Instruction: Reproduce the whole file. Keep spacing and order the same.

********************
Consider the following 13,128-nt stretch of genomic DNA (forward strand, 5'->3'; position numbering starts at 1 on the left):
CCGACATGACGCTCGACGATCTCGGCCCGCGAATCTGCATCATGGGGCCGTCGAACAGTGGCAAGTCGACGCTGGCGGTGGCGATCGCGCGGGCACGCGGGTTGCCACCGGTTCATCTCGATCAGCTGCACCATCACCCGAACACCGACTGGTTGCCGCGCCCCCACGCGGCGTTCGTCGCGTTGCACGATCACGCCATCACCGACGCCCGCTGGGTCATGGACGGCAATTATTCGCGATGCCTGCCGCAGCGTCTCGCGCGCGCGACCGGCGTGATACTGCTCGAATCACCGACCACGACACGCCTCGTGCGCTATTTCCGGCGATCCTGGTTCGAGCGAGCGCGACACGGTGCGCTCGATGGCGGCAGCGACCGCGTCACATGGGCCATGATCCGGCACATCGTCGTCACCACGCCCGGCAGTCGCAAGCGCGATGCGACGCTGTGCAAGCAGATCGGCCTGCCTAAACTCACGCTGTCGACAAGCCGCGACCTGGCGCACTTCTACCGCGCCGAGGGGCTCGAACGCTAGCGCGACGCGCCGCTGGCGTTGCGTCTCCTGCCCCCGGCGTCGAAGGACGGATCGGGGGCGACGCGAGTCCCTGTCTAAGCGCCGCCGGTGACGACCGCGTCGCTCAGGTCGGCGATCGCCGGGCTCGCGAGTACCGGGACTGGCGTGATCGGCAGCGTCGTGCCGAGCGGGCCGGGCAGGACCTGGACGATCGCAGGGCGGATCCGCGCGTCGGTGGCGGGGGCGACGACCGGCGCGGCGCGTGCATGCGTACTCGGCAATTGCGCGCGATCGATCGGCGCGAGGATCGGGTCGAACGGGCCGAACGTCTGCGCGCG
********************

Consider the following 13,128-nt stretch of genomic DNA (forward strand, 5'->3'; position numbering starts at 1 on the left):
CCGACATGACGCTCGACGATCTCGGCCCGCGAATCTGCATCATGGGGCCGTCGAACAGTGGCAAGTCGACGCTGGCGGTGGCGATCGCGCGGGCACGCGGGTTGCCACCGGTTCATCTCGATCAGCTGCACCATCACCCGAACACCGACTGGTTGCCGCGCCCCCACGCGGCGTTCGTCGCGTTGCACGATCACGCCATCACCGACGCCCGCTGGGTCATGGACGGCAATTATTCGCGATGCCTGCCGCAGCGTCTCGCGCGCGCGACCGGCGTGATACTGCTCGAATCACCGACCACGACACGCCTCGTGCGCTATTTCCGGCGATCCTGGTTCGAGCGAGCGCGACACGGTGCGCTCGATGGCGGCAGCGACCGCGTCACATGGGCCATGATCCGGCACATCGTCGTCACCACGCCCGGCAGTCGCAAGCGCGATGCGACGCTGTGCAAGCAGATCGGCCTGCCTAAACTCACGCTGTCGACAAGCCGCGACCTGGCGCACTTCTACCGCGCCGAGGGGCTCGAACGCTAGCGCGACGCGCCGCTGGCGTTGCGTCTCCTGCCCCCGGCGTCGAAGGACGGATCGGGGGCGACGCGAGTCCCTGTCTAAGCGCCGCCGGTGACGACCGCGTCGCTCAGGTCGGCGATCGCCGGGCTCGCGAGTACCGGGACTGGCGTGATCGGCAGCGTCGTGCCGAGCGGGCCGGGCAGGACCTGGACGATCGCAGGGCGGATCCGCGCGTCGGTGGCGGGGGCGACGACCGGCGCGGCGCGTGCATGCGTACTCGGCAATTGCGCGCGATCGATCGGCGCGAGGATCGGGTCGAACGGGCCGAACGTCTGCGCGCG